Table of Contents


The Aeries API is the primary way to get data into and out of the Aeries NextGen platform. It's an HTTP-based public REST API that users and apps can use to programmatically query data, post updates, and perform a wide variety of other tasks.

The Aeries API is composed of resources and related-resources that have actions which can be performed against them. Typically, you use resources to get data about a specific object in a domain, such as a specific student in the student domain, but these can also be used to update the data against a student, or even perform actions such as setting a student’s attendance status for a day. Throughout our documentation, we may refer to a resource and its actions as an "endpoint". For example, "send a GET request to the Users endpoint of /api/v1/users/{userid}".


The Aeries API endpoint documentation can be found in the application itself, and with the developers help, self-generated in a sense using a tool called Swagger UI. By navigating to [your-domain]/swagger from a running instance of your application, you can find the documentation output in this Swagger UI format.


All data transfers conform to HTTP/1.1, and all endpoints require HTTPS. Because the Aeries API is HTTP-based, it works with any language that has an HTTP library, such as C# or cURL. This means you can use the Aeries API directly in your browser. For example, requesting this URL in your browser...

... is equivalent to performing this cURL request:

Concerning HTTP call examples, for brevity throughout this document, we will shorten cURL examples to only the URL, with a ... representing the missing header information.

Host URL  

Almost all requests are passed to a tenant’s host URL. There may be future exceptions which will be listed here.

Authorization Tokens  

Authorization tokens are one of the security items that allow you or your app(s) to access the Aeries API. Almost all Aeries API endpoints require an authorization token, so each time you access an endpoint, your request may require one. They typically perform two functions:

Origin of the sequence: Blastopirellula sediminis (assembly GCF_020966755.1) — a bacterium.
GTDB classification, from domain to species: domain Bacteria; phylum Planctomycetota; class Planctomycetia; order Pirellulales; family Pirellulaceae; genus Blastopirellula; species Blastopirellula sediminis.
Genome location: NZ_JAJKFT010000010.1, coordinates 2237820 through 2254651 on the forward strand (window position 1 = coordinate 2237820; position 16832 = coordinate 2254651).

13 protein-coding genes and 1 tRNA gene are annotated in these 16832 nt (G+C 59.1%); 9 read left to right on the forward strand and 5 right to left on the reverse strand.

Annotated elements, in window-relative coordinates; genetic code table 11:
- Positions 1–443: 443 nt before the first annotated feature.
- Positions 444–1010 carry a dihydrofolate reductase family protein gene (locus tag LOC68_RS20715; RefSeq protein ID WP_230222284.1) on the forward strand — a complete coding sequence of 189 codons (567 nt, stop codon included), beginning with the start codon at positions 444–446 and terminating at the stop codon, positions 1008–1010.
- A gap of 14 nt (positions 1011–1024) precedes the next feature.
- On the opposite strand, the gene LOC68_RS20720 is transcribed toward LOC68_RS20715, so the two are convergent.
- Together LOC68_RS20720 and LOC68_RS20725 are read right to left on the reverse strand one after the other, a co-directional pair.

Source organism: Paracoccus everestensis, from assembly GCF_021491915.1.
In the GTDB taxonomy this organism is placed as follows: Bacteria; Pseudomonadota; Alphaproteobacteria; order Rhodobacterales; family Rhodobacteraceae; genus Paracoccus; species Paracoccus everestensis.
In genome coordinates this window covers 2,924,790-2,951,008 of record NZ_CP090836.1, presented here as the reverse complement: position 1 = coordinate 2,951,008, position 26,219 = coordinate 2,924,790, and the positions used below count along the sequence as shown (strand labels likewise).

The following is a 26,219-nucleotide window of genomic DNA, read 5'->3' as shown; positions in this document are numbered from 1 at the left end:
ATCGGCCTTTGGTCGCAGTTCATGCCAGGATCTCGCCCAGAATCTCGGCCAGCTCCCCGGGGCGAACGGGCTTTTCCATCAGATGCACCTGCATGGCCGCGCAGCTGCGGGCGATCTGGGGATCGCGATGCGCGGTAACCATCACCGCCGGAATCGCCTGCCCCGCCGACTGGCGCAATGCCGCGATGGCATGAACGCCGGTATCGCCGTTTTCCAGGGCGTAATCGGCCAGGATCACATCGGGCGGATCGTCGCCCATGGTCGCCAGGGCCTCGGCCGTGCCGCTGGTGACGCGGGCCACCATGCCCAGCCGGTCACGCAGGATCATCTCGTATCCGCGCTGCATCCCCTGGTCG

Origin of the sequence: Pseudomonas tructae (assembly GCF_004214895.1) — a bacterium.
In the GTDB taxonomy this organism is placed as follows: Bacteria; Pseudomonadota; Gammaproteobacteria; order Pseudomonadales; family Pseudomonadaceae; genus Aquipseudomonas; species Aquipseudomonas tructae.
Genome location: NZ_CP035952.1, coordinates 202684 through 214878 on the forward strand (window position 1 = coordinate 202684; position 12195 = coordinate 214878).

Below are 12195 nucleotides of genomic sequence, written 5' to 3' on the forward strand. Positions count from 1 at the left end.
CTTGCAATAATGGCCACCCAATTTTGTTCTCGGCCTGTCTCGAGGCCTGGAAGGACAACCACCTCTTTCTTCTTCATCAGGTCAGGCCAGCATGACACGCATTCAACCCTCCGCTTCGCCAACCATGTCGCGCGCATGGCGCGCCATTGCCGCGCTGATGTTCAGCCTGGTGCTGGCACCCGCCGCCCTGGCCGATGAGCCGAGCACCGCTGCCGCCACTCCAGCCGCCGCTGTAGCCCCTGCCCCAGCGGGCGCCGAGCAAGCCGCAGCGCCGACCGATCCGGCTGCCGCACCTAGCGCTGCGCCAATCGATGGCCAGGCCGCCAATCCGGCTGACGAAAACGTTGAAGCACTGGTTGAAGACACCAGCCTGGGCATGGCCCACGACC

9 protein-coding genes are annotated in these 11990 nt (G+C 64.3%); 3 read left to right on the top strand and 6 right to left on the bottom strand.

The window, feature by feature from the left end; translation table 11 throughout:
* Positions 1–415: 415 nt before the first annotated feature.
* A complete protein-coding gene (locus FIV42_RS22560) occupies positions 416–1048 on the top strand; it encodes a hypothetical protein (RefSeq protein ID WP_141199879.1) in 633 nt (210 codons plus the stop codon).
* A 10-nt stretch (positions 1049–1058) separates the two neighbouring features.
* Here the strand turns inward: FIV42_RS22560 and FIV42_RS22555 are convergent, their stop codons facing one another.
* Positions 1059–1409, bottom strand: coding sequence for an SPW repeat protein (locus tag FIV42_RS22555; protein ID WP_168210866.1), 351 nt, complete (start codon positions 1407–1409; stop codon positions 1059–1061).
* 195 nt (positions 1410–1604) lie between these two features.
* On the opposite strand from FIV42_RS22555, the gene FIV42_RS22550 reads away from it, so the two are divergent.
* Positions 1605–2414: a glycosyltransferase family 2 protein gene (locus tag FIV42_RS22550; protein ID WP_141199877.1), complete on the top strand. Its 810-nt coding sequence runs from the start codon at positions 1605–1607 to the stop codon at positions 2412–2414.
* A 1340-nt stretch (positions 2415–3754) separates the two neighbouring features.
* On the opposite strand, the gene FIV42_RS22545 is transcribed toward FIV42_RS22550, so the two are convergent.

• After initial authentication through our identity provider, they allow you or your app to access the Aeries API without requiring other credentials, like a user name and password. 

  • They allow us to identify who is accessing the Aeries API and apply the proper authorizations.

You obtain an authorization token through the authentication process. For more information, please see the documentation on Authenticating to Aeries.

Tenant IDs  

Tenant IDs allow us to route requests within the Aeries API appropriately. These are assigned to a client during the client’s onboarding process and will remain with the client for the duration of their contract. Tenant IDs work with the authentication tokens, and other authorizations to ensure that the right processes are run, and data is retrieved. Almost all Aeries API endpoints require a Tenant ID, so each time you access an endpoint, your request may require one. 


A resource is a representation of a domain within Aeries and the collection of objects that it maintains. A specific object is a represented by a unique id within the Aeries datasets. For example, there are many User objects in the Users resource, each with a unique ID referencing a user in Aeries.